A statutory demand is a demand for the payment of an undisputed debt, exceeding $2,000.00 that is payable by a company.
It is a simple matter to serve a statutory demand as you just need to serve it by normal post to the registered office of the company….which makes it quick and easy to serve.
A statutory demand “commences” proceedings…yet no filing fee is required which makes it cost effective to start the process.
What does the company need to do when it has been served with a statutory demand?
Once served with a statutory demand, the debtor company has 21 days to either pay the demand in full, or to challenge the validity of the statutory demand by filing an application (and supporting affidavit) in court.
This is done pursuant to Section 459G of the Corporations Act 2001 (Cth), the 21 day period is strict and it is extremely hard to extend time.
Allow an extra 4 days to allow for postal service, if the company can prove it did not receive the posted demand until 4 days after it was posted.
Under what circumstances can a statutory demand be challenged?
The Corporations Act 2001 (Cth) provides that a company may apply to set aside a statutory demand if:
- there is a genuine dispute about the existence or amount of the debt.
- your company has a claim which offsets the debt.
- there is a technical defect in the form of the demand which will cause substantial injustice unless the statutory demand is set aside.
- there is some other reason which justifies it being set aside.
What should I do if my company is served?
You should seek legal advice immediately in relation to challenging the statutory demand because:
1. you need to file and serve all evidence of the dispute within 21 days and it is extremely hard to get any extra evidence in after the 21 days has passed.
2. If the demands is not set aside, the company is presumed insolvent and ANY creditor can rely on that to seek that a liquidator be appointed to take over the company.
3. You have a limited window of opportunity to secure advice on important issues like:
a. asset protection.
b. Alternative options such as administration.
c. Your exposure as a director for insolvent trading etcetera.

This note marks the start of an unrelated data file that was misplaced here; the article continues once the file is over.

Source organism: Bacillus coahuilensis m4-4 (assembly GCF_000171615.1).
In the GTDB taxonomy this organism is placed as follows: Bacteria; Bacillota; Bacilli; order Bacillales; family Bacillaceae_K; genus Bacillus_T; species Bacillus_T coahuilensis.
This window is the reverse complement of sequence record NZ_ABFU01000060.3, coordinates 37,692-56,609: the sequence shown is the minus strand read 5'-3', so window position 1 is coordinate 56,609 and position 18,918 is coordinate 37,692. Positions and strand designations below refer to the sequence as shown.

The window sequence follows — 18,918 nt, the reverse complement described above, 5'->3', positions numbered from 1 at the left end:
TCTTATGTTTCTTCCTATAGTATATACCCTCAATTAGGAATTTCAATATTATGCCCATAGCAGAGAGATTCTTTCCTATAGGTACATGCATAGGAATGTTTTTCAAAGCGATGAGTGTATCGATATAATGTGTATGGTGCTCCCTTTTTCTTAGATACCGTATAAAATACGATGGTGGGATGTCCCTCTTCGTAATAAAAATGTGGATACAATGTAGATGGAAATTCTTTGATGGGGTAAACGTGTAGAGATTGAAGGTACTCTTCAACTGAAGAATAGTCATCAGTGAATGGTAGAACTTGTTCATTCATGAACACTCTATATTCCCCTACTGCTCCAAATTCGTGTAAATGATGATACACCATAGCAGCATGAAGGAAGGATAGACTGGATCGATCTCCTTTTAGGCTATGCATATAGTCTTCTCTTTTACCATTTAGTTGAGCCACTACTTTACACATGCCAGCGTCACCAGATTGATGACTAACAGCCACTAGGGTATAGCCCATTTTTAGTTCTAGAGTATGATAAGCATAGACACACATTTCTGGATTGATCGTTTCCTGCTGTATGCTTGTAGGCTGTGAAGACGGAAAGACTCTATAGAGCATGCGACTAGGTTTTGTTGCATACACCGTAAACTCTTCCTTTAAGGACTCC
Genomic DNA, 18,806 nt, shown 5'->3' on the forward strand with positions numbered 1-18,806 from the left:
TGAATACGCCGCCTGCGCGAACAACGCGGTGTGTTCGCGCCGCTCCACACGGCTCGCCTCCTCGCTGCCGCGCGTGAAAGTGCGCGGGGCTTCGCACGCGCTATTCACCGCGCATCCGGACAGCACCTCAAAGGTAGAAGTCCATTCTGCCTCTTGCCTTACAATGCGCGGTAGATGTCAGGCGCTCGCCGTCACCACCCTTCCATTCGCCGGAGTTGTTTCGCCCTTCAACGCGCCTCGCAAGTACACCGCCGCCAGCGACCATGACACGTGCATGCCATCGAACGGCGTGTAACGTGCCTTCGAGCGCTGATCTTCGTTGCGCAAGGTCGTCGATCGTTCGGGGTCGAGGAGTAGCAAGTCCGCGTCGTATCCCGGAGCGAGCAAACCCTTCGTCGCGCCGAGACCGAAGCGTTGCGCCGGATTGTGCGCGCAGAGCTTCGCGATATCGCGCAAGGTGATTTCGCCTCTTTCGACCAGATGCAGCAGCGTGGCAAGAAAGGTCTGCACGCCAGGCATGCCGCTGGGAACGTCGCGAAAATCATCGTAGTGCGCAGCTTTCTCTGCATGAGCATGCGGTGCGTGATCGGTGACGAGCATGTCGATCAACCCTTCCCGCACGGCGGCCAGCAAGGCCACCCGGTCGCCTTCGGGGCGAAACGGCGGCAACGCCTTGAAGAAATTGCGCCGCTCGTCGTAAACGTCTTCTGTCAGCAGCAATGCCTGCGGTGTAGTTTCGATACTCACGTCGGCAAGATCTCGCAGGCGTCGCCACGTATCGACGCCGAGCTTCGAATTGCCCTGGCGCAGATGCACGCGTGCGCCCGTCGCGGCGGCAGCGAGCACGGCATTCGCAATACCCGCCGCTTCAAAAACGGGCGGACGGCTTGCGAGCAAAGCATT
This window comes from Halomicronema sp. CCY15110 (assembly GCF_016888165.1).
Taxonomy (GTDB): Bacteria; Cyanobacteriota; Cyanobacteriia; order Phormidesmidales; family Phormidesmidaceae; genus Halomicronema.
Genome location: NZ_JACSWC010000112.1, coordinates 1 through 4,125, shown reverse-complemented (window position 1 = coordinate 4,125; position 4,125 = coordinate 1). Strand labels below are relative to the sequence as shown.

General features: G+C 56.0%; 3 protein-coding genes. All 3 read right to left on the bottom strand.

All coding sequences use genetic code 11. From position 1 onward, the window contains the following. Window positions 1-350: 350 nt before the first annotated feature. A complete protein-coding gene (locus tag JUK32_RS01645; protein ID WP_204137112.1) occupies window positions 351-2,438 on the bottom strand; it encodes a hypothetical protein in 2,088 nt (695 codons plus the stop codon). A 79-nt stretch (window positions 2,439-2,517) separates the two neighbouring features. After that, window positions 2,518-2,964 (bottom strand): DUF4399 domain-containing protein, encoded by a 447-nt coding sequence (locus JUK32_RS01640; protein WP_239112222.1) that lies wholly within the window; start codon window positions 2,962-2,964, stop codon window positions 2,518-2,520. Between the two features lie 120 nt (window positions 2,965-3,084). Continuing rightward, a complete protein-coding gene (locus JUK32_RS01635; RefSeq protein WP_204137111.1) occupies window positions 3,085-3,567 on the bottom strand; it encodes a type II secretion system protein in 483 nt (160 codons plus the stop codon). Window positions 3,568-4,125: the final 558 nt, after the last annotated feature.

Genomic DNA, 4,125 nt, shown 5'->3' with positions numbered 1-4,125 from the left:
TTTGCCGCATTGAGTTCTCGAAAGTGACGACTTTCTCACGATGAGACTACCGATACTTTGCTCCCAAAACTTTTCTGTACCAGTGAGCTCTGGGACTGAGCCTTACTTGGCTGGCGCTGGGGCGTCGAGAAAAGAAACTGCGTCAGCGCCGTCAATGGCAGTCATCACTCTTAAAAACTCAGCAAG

d. How to have the demand set aside.
e. The various complex issues associated with insolvency law.
What happens when a statutory demand is set aside?
If your company files an application in court in accordance with Section 459G of the Corporations Act 2001 (Cth) and is successful in obtaining a court order to have the demand set aside:
- the statutory demand will have no legal effect; and
- in most cases, the court will order that the relevant creditor pay your company’s legal costs of the application.
What happens when a statutory demand is NOT set aside?
If it is not set aside, then:
1. the company has 7 days to pay the full amount of the demand, or it is presumed insolvent and ANY creditor can rely on that to seek that a liquidator be appointed to take over the company.
2. Costs will usually be Ordered against the company.
3. You can still take steps to prevent liquidation – for example by proving solvency, or by appointing an administrator.
Contact Irish Bentley Lawyers
If you have been served with a statutory demand, the you need to seek legal advice from an experienced insolvency lawyer ASAP.
We offer an initial $330 fixed price advice session where we run through the issues, the options and the pros, cons and costs associated with each option – just call us on +617 3229 4060 to arrange a time.
Most advice sessions are handled by our Principal Zeke Bentley who holds specialist accreditations in insolvency law, and who has acted in insolvency matters since 1997.
Irish Bentley Lawyers have 20 years’ of experience in this area and are listed on the ARITA website as having the requisite specialisations to advise and act in insolvency matters.
We have also won Awards for our insolvency work, and have an in-depth understanding of the issues that you may be facing.